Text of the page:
Manhattan is home to many wonderful natural spaces only a short drive away. With a few short weeks left before classes begin, take advantage of everything the area has to offer by visiting these beautiful (and free) public areas.
In high water, Pillsbury Crossing is home to the Deep Creek Waterfall, a 60-foot long ledge of limestone pouring water onto jagged stones. Currently, the water level is lower, and the falls have dried up, leaving the rocky river bottom free for exploration. On the opposite bank, the river opens up under the canopy of trees. This place is perfect for swimming, and one of the larger trees is home to a precarious rope swing over the deeper waters of the river. This is a very good place to look for frogs, especially with the water as low as it is, just listen for their calls and follow the sound.
Top of the World
No, it’s not really the top of the world, but it is a pretty nice hill for Kansas. There’s a lovely view of an idyllic midwestern landscape from all around and a few defined trails that you can explore. It’s a short venture, perfect for hanging out in the back of a car, enjoying ice cream and watching an amazing view of a sunset melt into the glow of the city after dark.
Pottawatomie State Lake 2
The name is a mouthful, so people call this place “Pott 2” for short. This lake is the result of a land donation of 247 acres of land in 1953 intended to become a recreational lake and park. Since then, the smaller lake has been a welcoming place for fisherman and campers enjoying the protected land. There are multiple inlets into the lake, perfect for fishing or skipping rocks, with numerous flat rocks present. Multiple fire rings for campers sit a ways up the shore from the lake, perfect for hosting a classic summer campfire. Since it’s not far from campus, you can enjoy all the fun parts of camping without actually sleeping on the ground.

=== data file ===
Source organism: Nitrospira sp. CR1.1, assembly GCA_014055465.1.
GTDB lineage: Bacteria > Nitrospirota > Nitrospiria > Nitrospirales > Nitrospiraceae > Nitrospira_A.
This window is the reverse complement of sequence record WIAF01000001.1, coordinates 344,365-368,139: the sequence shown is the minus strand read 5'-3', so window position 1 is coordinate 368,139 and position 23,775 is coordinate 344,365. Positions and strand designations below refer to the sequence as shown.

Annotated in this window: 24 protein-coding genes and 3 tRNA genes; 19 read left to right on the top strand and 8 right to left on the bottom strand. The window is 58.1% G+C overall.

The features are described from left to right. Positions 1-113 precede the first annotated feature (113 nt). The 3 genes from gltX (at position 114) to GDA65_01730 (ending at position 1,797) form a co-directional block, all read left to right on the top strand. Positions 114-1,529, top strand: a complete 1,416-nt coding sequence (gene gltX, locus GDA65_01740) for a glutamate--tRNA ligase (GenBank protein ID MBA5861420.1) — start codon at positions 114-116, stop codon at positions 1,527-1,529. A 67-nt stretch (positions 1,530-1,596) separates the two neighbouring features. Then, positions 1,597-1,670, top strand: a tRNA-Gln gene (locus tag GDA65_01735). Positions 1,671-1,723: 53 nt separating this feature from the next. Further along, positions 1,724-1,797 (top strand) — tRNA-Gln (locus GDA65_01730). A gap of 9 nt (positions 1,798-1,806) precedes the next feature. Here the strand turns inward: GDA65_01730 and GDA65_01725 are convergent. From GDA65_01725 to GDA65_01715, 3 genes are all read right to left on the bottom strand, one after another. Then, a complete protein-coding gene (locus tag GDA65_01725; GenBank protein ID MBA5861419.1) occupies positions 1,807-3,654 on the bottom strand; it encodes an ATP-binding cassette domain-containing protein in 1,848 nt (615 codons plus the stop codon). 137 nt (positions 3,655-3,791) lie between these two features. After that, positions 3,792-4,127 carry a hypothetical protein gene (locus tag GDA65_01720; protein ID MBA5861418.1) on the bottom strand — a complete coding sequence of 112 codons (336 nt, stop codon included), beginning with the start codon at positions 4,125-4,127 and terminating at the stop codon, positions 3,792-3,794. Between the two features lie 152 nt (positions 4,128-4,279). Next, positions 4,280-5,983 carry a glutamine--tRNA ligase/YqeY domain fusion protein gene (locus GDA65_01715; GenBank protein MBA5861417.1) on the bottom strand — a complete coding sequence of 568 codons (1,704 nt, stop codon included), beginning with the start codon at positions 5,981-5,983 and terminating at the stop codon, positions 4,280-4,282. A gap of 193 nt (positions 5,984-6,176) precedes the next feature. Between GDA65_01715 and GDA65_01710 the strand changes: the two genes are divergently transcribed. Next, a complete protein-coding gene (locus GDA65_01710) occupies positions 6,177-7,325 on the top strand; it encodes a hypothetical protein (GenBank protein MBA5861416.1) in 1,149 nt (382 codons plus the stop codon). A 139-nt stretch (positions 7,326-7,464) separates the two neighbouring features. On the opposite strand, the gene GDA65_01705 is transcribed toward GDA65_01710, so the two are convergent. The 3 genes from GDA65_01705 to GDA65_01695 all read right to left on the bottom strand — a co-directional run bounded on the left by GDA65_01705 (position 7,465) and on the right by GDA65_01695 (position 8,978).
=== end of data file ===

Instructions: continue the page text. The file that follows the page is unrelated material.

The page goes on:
Coming into Manhattan from the Bill Snyder Highway, a few signs signify a small scenic overlook, a small road circling a structure visible from the highway. The views here are naturally the best at sunrise and sunset, with the sun-drenched Flint Hills rolling as far as the eye can see. But, there are even better views for the stargazers. Since the overlook is just far enough away from the light pollution in the cities and there aren’t trees to impede your view, heading out on a clear night offers the most incredible view of stars around. Bring a blanket and a playlist of chill music, and trace the constellations dotting the sky.
The Konza Prairie is a native tallgrass prairie reserve, part of an ongoing effort to restore the diverse grassland ecosystem across the state. The area is a biological research station, since it is home to many unique species of grasses and other wildlife. Because of this, most of the area is inaccessible to the public. However, plenty is visible from dawn to dusk on the Konza’s many nature trails through the grassland. Visiting the Konza Prairie in the summertime lets you see all the magnificent wildflowers dotting the landscape, a sight difficult to come by outside of preserves like this. This place serves as a beautiful reminder of the importance of preserving our environment for the future.
Tuttle Creek Park
Another spot for camping around Manhattan, Tuttle Creek Park centers around the second largest reservoir in Kansas, built by the Army Corps of Engineers for the purpose of flood control. If boating is your thing, this is the place to do it. Canoes and kayaks are welcome on the over 12,500 acres of water accessible through Tuttle Creek Park. There are also excellent bike trails here for the days you want a little more scenery during your ride. If you’re tired of the cramped confines and chlorinated water of swimming pools, try going for a swim here for a bit of added adventure.